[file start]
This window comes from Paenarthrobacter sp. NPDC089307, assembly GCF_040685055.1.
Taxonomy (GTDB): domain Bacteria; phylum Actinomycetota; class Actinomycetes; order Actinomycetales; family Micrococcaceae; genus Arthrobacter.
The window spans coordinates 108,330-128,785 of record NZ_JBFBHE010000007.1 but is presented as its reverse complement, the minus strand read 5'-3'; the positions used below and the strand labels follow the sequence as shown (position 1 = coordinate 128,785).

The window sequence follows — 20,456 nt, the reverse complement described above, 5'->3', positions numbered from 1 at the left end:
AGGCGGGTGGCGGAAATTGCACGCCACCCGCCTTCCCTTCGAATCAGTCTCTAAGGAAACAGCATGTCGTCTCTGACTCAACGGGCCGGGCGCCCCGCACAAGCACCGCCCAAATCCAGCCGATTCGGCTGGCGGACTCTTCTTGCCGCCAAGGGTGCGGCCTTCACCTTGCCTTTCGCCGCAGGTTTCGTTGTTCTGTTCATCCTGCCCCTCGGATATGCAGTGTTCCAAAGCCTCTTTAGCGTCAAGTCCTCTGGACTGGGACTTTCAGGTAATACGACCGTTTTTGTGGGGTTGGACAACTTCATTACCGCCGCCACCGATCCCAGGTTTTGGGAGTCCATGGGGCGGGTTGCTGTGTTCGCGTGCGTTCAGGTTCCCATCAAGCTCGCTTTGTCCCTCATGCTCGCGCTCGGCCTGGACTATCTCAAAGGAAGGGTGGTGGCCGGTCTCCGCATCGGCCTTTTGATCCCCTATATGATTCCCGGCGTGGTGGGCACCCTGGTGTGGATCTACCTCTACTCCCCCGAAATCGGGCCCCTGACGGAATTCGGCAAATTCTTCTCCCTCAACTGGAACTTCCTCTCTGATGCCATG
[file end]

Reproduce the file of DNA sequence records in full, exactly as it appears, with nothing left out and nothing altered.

This window comes from Paenarthrobacter sp. NPDC089307, assembly GCF_040685055.1.
Taxonomy (GTDB): domain Bacteria; phylum Actinomycetota; class Actinomycetes; order Actinomycetales; family Micrococcaceae; genus Arthrobacter.
The window spans coordinates 108,330-128,785 of record NZ_JBFBHE010000007.1 but is presented as its reverse complement, the minus strand read 5'-3'; the positions used below and the strand labels follow the sequence as shown (position 1 = coordinate 128,785).

The window sequence follows — 20,456 nt, the reverse complement described above, 5'->3', positions numbered from 1 at the left end:
AGGCGGGTGGCGGAAATTGCACGCCACCCGCCTTCCCTTCGAATCAGTCTCTAAGGAAACAGCATGTCGTCTCTGACTCAACGGGCCGGGCGCCCCGCACAAGCACCGCCCAAATCCAGCCGATTCGGCTGGCGGACTCTTCTTGCCGCCAAGGGTGCGGCCTTCACCTTGCCTTTCGCCGCAGGTTTCGTTGTTCTGTTCATCCTGCCCCTCGGATATGCAGTGTTCCAAAGCCTCTTTAGCGTCAAGTCCTCTGGACTGGGACTTTCAGGTAATACGACCGTTTTTGTGGGGTTGGACAACTTCATTACCGCCGCCACCGATCCCAGGTTTTGGGAGTCCATGGGGCGGGTTGCTGTGTTCGCGTGCGTTCAGGTTCCCATCAAGCTCGCTTTGTCCCTCATGCTCGCGCTCGGCCTGGACTATCTCAAAGGAAGGGTGGTGGCCGGTCTCCGCATCGGCCTTTTGATCCCCTATATGATTCCCGGCGTGGTGGGCACCCTGGTGTGGATCTACCTCTACTCCCCCGAAATCGGGCCCCTGACGGAATTCGGCAAATTCTTCTCCCTCAACTGGAACTTCCTCTCTGATGCCATG